Stealing the NPR App Template for Fun and (Non-)Profit

What we learned building an election app for INN members with the NPR visuals app template

Screen Shot 2014-11-13 at 5.40.59 PMLast week, just in time for the election, our team at the Investigative News Network (INN) launched Power Players — a state-by-state exploration of campaign finance and top political donors across the country. The project is a collaboration between thirteen INN member organizations who did their own reporting and analysis of the data we provided to them. To support this reporting, our team built a national app with easy to embed components.

As this was one of the first editorial projects we built as a team, we decided to start things off on a solid foundation by creating an app template — something that contains a library of components we might want to reuse for future projects and allows us to create those projects more easily.

Fortunately for us, NPR’s Visuals team has generously open sourced their app template, which we used as the foundation for our own. We shamelessly stole NPR’s code and set up an INN-specific template by following the steps outlined in Tyler Fisher’s excellent post “How to Setup the NPR App Template for You and Your News Org.”

It was a (mostly) painless experience but we learned some things along the way and wanted to share our experience to help others who might tackle this process in the future.

Why use NPR’s app template?

For one, we didn’t want to build our own toolkit for deploying news apps from the ground up.

When someone (or some team) builds and open sources a tool that addresses a problem you’re facing, using it will almost certainly save you time, money, blood, sweat, tears and heartbreak. Do yourself a favor and try really hard to seek out and use stuff that other smart people have already built.

The other motivating factor was that we’ve never had the chance to use NPR’s app template and a number of us have been curious. Being that this was INN’s first news app and we had a short amount of time to get something up and running, we thought this might make the perfect opportunity to take it for a test drive.

Setting up the app template for INN

Tyler acknowledges in his post that the process “seems like a lot.” But we discovered it’s just a matter of knowing where to find all the NPR bits so you can make the template your own.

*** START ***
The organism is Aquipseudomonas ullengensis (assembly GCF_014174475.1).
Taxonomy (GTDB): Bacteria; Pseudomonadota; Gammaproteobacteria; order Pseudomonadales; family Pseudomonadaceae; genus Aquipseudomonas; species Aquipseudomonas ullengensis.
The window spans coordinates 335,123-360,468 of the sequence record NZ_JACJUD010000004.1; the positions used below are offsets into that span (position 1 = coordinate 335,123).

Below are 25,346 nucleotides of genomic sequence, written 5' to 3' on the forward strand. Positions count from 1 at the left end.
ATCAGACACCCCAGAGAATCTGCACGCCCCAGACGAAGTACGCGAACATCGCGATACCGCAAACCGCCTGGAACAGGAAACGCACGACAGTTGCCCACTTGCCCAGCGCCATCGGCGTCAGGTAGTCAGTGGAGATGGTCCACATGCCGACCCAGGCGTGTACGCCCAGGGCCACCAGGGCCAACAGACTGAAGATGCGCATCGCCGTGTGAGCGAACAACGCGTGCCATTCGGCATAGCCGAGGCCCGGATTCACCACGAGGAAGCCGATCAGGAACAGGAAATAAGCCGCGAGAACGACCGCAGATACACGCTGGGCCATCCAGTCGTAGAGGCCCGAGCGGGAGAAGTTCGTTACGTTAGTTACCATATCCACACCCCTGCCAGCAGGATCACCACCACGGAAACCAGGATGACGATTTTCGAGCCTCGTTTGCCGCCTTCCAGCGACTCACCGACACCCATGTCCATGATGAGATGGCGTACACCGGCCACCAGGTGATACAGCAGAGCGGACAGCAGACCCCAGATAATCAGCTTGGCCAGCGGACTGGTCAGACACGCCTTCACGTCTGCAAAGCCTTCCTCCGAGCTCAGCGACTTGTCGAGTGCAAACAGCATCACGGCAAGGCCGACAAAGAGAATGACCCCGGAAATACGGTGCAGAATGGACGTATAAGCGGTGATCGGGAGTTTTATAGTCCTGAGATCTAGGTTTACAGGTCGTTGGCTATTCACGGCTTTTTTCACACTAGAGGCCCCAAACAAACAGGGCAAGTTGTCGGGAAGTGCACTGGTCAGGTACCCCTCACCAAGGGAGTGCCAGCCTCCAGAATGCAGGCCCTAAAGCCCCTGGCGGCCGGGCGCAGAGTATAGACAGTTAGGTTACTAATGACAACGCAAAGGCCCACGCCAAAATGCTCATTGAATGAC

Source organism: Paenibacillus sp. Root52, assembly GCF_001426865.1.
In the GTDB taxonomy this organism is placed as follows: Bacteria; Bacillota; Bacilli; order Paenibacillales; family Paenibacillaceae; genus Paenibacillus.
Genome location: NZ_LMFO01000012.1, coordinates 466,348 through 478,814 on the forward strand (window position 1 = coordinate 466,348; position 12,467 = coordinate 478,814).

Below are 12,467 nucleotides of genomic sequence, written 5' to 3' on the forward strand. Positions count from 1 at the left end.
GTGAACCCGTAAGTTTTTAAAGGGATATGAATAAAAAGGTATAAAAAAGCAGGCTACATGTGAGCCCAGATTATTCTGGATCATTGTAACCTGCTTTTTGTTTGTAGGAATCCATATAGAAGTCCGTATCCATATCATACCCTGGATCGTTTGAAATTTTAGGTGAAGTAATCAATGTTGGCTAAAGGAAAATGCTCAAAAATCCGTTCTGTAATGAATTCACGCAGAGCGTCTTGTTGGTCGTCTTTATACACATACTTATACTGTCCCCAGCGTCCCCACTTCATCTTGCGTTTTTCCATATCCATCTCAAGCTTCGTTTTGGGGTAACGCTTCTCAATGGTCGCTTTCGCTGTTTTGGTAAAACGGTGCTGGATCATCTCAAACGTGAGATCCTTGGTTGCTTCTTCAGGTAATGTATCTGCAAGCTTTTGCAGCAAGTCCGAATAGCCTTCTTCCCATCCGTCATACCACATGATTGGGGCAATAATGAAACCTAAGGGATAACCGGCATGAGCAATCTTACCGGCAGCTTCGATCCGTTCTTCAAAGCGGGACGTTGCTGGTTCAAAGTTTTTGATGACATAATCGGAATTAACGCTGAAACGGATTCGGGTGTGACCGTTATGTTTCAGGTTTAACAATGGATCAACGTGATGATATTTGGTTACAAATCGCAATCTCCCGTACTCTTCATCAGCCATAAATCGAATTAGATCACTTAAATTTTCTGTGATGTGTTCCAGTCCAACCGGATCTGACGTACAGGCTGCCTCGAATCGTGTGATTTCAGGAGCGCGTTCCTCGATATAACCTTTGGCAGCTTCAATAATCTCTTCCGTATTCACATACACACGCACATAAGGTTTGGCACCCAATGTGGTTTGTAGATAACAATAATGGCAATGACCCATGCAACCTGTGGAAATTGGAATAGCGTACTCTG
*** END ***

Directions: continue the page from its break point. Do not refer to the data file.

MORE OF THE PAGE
In fact, it took just seven commits to completely scrub NPR specific stuff from the app template.

For your reference, here is our fork of the NPR app template and the code for the Power Players app itself.

Building with the app template

The structure of the Power Players app

Our project concept was relatively simple. There are a total of five views and their corresponding templates.

An example of a individual power player embed.

They consist of:

One of the goals for us was to create a resource that any of our member organizations could use to bolster their coverage of the elections — either by hosting information for an entire state, or including individual power player cards in articles covering campaign finance and the election.

Thus the embeddable versions of the state and power player pages. These are essentially the same as the normal templates, with a simple full-width layout and simplified INN branding (a credit link at the bottom of each embed).

The Kentucky Center for Investigative Reporting is one INN member making great use of the app. Here is a complete list of all the members organizations participating in the project and the stories they've published (so far).

The entire project is responsive (thanks to pym.js, yet another NPR project), made to look great no matter what size container the embeddable elements get placed in.

Snags and snafus

In working with the NPR app template we encountered some things that aren’t well documented (yet).

CSS and JS pseudo-tags

Tyler covers this briefly in another blog post on the app template.

What wasn’t clear at first was how the JS and CSS pseudo-tags interact across templates.

We ran into a problem where, in separate templates, we “pushed” or queued different sets of javascript files to be rendered. In both templates, we were passing the same file name to the render function, which resulted in the second file overwriting the first when deploying.

Here’s what NOT to do:

{# Template file no. 1 #}
{{ JS.push('js/lib/jquery.js') }}
{{ JS.push('js/lib/underscore.js') }}
{{ JS.push('js/lib/bootstrap.js') }}
{{ JS.push('js/lib/template_1.js') }}
{{ JS.render('js/app-footer.min.js') }}
{# Template file no. 2 #}
{{ JS.push('js/lib/jquery.js') }}
{{ JS.push('js/lib/bootstrap.js') }}
{{ JS.push('js/lib/template_2.js') }}
{{ JS.render('js/app-footer.min.js') }}

Once you realize that JS.render outputs a file, the contents of which are determined by preceding calls to JS.push, you realize that having different calls to JS.push before rendering to the same file just won’t work.